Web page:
As you know, the river Bhagirathi-Hoogly runs through Calcutta, separating it in the west from Howrah. The Hoogly is a distributary of the Ganga (Ganges if you please) and separates from the main river near Giria, Murshidabad from where the Ganga flows into Bangladesh where it is known as the Padma. (From 1975 there is a man-made bifurcation of the river at Farakka.) But, Calcuttans know and refer to the river as Ganga. It is this river that accounts for all the rich silt and alluvial lands of Bengal, and has also often been said to be the reason why people in Bengal are generally lazy. You may know that the water of the river Ganges is sacred among Hindus. My ancestors, it is said, (and I have no reason to disbelieve it) actually also got rich packaging this river water and transporting it as far afield as South India and thereabouts all in nicely sealed cans!
That aside, when you are in Calcutta no visit is complete without a jaunt along the riverside. Thanks to the efforts of the government now one can walk right from the Princep Ghat right up to Babu Ghat. There is also a Millenium park further north right on the riverside and even a floating restaurant where the food is so-so but the views are gorgeous. Of course the jetties (there are many) have regular commuters from the western bank to the east and vice versa. Drift upstream and you will find the Dakshineswar Kali temple and Belur math. Downstream lies the Khidderpore docks and even further the wonderful mangroves of the Sunderbans. Two immediate bridges, the age old Howrah bridge (one of the third longest cantilever bridge of its time, as my father loved to tell me) and the more recent Vidyasagar Setu (usually referred to as the second Hoogly bridge) connect the city to Howrah and further west.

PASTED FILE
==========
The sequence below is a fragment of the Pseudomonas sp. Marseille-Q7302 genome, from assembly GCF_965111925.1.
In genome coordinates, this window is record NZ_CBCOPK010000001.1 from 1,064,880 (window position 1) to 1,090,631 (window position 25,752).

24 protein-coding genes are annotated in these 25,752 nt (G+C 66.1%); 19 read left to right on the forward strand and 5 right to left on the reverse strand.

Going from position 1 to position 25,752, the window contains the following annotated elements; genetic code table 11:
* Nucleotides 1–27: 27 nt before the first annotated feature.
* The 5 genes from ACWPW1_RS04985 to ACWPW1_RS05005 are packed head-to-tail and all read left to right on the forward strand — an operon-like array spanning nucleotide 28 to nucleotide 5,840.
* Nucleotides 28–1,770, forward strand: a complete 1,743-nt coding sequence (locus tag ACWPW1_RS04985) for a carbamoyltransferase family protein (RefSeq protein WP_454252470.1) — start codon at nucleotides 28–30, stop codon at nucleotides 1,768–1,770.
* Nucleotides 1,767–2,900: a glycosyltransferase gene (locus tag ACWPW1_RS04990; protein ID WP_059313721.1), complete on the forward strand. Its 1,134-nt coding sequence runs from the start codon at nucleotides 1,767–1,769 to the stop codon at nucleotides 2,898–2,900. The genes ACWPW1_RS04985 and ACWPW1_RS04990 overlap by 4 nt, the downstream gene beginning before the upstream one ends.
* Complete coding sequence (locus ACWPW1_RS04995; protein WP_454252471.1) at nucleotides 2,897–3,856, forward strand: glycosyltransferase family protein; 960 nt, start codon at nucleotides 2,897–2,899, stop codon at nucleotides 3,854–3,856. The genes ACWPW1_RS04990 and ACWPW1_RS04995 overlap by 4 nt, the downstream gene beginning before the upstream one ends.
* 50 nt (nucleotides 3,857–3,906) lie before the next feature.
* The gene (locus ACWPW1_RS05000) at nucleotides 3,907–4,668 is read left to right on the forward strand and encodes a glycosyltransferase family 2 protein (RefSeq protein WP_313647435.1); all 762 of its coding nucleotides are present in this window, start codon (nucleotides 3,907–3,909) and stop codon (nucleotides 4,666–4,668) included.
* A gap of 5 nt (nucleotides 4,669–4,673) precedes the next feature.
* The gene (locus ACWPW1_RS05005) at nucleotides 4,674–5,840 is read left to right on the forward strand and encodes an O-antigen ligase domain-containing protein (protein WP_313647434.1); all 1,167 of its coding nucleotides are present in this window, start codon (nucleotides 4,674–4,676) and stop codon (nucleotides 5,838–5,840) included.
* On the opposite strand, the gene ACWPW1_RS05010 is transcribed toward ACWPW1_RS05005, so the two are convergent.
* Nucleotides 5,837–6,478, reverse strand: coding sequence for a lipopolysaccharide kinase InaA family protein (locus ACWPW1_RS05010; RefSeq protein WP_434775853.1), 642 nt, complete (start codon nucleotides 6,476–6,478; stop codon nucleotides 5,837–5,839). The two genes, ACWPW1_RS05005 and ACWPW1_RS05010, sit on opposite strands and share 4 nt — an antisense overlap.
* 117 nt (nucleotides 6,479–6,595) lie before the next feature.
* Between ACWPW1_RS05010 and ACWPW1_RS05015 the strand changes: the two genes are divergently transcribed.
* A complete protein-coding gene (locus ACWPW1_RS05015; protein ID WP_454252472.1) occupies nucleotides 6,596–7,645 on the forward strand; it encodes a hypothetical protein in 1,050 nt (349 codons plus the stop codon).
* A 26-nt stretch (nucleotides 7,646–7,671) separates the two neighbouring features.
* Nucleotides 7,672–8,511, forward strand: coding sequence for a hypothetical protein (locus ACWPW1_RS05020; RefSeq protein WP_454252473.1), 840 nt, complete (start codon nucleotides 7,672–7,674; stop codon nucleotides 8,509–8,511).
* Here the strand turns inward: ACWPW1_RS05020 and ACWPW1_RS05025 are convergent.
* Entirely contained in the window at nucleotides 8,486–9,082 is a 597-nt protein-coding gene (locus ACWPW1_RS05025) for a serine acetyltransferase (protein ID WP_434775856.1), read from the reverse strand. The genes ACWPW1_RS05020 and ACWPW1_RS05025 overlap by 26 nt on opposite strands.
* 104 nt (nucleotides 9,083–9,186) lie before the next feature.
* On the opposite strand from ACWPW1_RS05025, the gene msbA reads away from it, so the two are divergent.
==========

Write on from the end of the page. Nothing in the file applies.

But one of the nicest things you can do is head to the river just as the sun is setting (or rising, if you are an early bird) and take a ride in one of the country boats. It's gorgeous. For me and my visiting friends, no trip is complete without at least one such ride. And the views are enthralling. One can end the visit with phuchkas and pav bhaji or jhaalmuri and why not an ice gola too? Wondering what on earth an ice Gola is? Here's a pic of some friends and I enjoying some ice goals (kalakhatta flavour) just two days ago! Yes, they were visiting. Tempted?
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